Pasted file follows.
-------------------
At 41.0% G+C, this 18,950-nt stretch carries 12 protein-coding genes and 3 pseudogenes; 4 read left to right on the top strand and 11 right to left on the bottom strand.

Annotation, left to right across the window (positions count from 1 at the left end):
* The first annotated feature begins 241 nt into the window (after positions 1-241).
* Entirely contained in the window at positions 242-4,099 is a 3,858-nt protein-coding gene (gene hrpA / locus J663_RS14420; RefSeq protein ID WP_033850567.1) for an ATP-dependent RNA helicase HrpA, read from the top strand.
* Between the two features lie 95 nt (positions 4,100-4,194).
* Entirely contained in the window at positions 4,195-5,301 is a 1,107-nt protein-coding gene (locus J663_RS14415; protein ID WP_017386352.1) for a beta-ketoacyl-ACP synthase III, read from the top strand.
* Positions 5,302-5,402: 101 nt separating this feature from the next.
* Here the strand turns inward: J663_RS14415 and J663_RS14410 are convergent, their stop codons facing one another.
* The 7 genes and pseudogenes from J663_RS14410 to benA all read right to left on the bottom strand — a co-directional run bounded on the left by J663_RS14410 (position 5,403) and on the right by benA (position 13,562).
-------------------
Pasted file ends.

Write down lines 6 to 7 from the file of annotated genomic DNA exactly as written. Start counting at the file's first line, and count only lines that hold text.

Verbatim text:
* Entirely contained in the window at positions 4,195-5,301 is a 1,107-nt protein-coding gene (locus J663_RS14415; protein ID WP_017386352.1) for a beta-ketoacyl-ACP synthase III, read from the top strand.
* Positions 5,302-5,402: 101 nt separating this feature from the next.